“Tonight you’re gonna break on through”
On Twitter: @Castrovince
Albert Belle was back in the news this week, and my mind got to reminiscing…
We scalped tickets to Albert nee “Joey” Belle’s first Major League game. It was a Saturday night — July 15, 1989 — and, for one of the few times in my lifetime of going to games at old Municipal Stadium, a decent crowd was expected to be on-hand.
And so my dad, brother and I couldn’t commence with our usual routine of showing up at the gate, buying a general admission ticket in right field and parking ourselves in the amply available front-row seats behind Cory Snyder.
Besides, in what certainly signaled the beginning of the end of the remarkable Cory Snyder Era, it was Belle getting the starting nod in right field.* And the arrival of this power-hitting prospect, combined with a Nolan Ryan appearance for the visiting Rangers and the fact that the Tribe was actually flirting with .500 after the All-Star break, all added up to an announced crowd of nearly 30,000 in the 74,000-seat stadium — an overwhelming tally at the time.
*When I look at Baseball Reference now, it’s little wonder Snyder wasn’t starting that night. I see that he was 9-for-his-last-49 and batting .233 with a .640 OPS on the season. This can’t possibly be correct, though, because, in my 8-year-old mind, he was on pace for the Triple Crown.
We scalped a trio of tickets in the upper deck, but not without incident. A cop approached as my dad bartered with the broker and threateningly informed them that no scalping on stadium grounds would be tolerated.
“Oh no, officer,” my dad assured him, “we wouldn’t do that. This is my cousin!”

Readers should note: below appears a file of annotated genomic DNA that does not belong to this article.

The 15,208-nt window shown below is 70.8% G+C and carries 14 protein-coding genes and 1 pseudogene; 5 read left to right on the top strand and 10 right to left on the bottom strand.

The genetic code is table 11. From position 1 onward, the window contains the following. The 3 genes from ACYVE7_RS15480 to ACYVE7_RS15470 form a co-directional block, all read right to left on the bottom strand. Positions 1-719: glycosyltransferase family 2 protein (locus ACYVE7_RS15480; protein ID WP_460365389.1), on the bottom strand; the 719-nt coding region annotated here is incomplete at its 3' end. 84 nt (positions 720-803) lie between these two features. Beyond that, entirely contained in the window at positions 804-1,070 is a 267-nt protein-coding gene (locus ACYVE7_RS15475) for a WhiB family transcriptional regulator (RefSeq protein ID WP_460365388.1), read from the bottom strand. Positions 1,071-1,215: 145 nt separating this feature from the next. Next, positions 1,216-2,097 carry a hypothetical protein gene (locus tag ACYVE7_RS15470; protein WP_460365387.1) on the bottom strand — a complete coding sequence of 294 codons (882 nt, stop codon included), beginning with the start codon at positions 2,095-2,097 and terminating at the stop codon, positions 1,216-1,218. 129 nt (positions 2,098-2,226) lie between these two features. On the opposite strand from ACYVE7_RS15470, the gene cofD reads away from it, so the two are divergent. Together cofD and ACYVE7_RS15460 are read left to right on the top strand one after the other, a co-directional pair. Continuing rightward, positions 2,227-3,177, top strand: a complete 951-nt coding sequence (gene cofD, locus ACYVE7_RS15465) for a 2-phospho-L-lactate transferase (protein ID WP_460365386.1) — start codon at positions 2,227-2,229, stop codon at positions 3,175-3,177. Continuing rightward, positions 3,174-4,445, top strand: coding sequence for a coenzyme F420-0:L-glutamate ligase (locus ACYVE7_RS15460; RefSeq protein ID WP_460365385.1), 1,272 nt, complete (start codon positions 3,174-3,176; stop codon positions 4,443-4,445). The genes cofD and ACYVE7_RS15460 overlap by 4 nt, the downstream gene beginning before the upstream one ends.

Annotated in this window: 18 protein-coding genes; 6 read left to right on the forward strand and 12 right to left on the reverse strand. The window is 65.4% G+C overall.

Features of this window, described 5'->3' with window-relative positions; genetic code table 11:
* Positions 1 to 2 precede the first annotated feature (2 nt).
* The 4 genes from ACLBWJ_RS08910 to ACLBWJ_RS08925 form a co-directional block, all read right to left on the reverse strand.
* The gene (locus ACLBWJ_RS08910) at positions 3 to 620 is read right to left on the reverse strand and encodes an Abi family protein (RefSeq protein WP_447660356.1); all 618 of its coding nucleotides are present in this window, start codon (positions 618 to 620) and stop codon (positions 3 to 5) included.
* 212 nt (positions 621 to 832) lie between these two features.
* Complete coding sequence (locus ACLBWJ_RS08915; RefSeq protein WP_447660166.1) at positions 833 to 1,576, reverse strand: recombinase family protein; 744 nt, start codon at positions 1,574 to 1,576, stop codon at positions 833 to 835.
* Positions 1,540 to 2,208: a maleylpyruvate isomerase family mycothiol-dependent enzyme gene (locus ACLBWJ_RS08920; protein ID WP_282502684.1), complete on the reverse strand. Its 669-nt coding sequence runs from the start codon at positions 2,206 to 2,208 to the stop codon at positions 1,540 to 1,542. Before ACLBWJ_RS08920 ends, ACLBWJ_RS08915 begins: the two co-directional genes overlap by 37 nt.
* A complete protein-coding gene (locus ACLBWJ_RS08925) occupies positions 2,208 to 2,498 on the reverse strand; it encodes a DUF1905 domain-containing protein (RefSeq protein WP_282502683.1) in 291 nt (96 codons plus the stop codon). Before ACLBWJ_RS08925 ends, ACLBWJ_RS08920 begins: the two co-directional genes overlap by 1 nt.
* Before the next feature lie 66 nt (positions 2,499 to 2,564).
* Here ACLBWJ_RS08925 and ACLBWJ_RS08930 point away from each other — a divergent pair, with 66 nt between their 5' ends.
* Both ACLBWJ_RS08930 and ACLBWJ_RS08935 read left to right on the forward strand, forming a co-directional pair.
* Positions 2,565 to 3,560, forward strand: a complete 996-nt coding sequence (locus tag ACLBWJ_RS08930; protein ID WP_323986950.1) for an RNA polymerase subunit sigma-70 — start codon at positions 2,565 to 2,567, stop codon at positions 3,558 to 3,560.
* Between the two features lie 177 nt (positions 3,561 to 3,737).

My dad and the complete stranger put their arms around each other and carried on about old times and old acquaintances.
All of which would have been believable, had my father not been a 5-foot-3 Sicilian and the scalper not been a 6-foot-3 African-American.
But hey, it worked. The cop shook his head and walked off.
It was at this moment that my 8-year-old Catholic conscience (long since departed) got the best of me. My hands shaking, my lips quivering as we headed into the ballpark and up toward our seats, my dad asked me what was wrong.
“You lied to that police officer!” I said through tears.
Ah, but the tears would quickly give way to the smiles provided by the beauty of ball. That’s how it is when you’re 8, after all.
The game itself? Well, it was one of those nights that instill and affirm your love of the sport at an early age. Belle got a base knock off Ryan for his first Major League hit, the immortal Joe Carter went 3-for-4 with four RBIs, Ryan got rocked and Greg Swindell went the distance. The Indians won, 7-1.
Truth is, though, I don’t even remember caring too much whether the Indians won or lost back then. Most of the time, we’d end up leaving a couple innings early and listening to Herb Score call the rest of the game (on “3WE… WWWE… Cleveland,” as the in-game station identification would go), and the outcome was, quite typically, defeat.
But something changed that particular night — something that could only be gathered in retrospect. Albert Belle made his debut, and he would prove to be the first piece of the larger puzzle.
In December of that year, the Indians would net Sandy Alomar Jr. and Carlos Baerga in the trade that sent Carter to the Padres, and Alomar would emerge as the Rookie of the Year in 1990 — the same year Charles Nagy first appeared in the bigs.
In ’91, Belle (a year removed from an alcohol treatment program at the Cleveland Clinic and the reclaiming of his birth name, Albert) and Baerga became Major League regulars, and Jim Thome debuted.
In ’92, Kenny Lofton arrived from Houston and Paul Sorrento from Minnesota.
By the time they moved south to Jacobs Field in ’94, with Omar Vizquel acquired from Seattle and hired guns like Eddie Murray and Dennis Martinez brought aboard in free agency, the Indians had, at long last, assembled a legit contender in the newly formed American League Central Division.
And in ’95, they were a powerhouse — one of the greatest teams in history to not win a World Series.
It all began on July 15, 1989, when Joey Belle stroked a single off Nolan Ryan to bring home a run.
And I wouldn’t have been there to witness it without the help of my first cousin, once removed.